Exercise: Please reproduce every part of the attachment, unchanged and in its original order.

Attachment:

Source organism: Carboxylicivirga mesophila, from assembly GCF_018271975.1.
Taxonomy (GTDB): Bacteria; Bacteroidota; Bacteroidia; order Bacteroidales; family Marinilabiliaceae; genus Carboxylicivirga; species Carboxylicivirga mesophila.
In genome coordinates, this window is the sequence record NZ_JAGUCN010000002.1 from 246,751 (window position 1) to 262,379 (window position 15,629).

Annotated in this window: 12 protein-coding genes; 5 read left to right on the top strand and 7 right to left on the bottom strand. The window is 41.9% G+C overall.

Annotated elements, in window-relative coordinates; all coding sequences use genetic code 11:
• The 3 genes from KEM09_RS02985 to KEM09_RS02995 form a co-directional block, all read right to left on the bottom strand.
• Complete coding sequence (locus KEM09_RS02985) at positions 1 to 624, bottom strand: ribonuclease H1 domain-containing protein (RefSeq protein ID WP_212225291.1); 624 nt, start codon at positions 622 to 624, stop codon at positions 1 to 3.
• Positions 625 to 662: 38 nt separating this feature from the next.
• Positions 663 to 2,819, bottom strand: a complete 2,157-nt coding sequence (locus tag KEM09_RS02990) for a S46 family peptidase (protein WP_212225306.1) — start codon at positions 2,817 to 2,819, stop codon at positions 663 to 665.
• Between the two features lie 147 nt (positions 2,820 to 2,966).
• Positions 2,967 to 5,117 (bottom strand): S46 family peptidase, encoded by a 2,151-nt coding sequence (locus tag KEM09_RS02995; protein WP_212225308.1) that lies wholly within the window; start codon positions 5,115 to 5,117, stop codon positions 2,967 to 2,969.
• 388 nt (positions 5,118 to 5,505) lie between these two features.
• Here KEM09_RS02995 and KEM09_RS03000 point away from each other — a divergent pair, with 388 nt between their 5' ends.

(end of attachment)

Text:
Source organism: Carboxylicivirga mesophila, from assembly GCF_018271975.1.
Taxonomy (GTDB): Bacteria; Bacteroidota; Bacteroidia; order Bacteroidales; family Marinilabiliaceae; genus Carboxylicivirga; species Carboxylicivirga mesophila.
In genome coordinates, this window is the sequence record NZ_JAGUCN010000002.1 from 246,751 (window position 1) to 262,379 (window position 15,629).

Annotated in this window: 12 protein-coding genes; 5 read left to right on the top strand and 7 right to left on the bottom strand. The window is 41.9% G+C overall.

Annotated elements, in window-relative coordinates; all coding sequences use genetic code 11:
• The 3 genes from KEM09_RS02985 to KEM09_RS02995 form a co-directional block, all read right to left on the bottom strand.
• Complete coding sequence (locus KEM09_RS02985) at positions 1 to 624, bottom strand: ribonuclease H1 domain-containing protein (RefSeq protein ID WP_212225291.1); 624 nt, start codon at positions 622 to 624, stop codon at positions 1 to 3.
• Positions 625 to 662: 38 nt separating this feature from the next.
• Positions 663 to 2,819, bottom strand: a complete 2,157-nt coding sequence (locus tag KEM09_RS02990) for a S46 family peptidase (protein WP_212225306.1) — start codon at positions 2,817 to 2,819, stop codon at positions 663 to 665.
• Between the two features lie 147 nt (positions 2,820 to 2,966).
• Positions 2,967 to 5,117 (bottom strand): S46 family peptidase, encoded by a 2,151-nt coding sequence (locus tag KEM09_RS02995; protein WP_212225308.1) that lies wholly within the window; start codon positions 5,115 to 5,117, stop codon positions 2,967 to 2,969.
• 388 nt (positions 5,118 to 5,505) lie between these two features.
• Here KEM09_RS02995 and KEM09_RS03000 point away from each other — a divergent pair, with 388 nt between their 5' ends.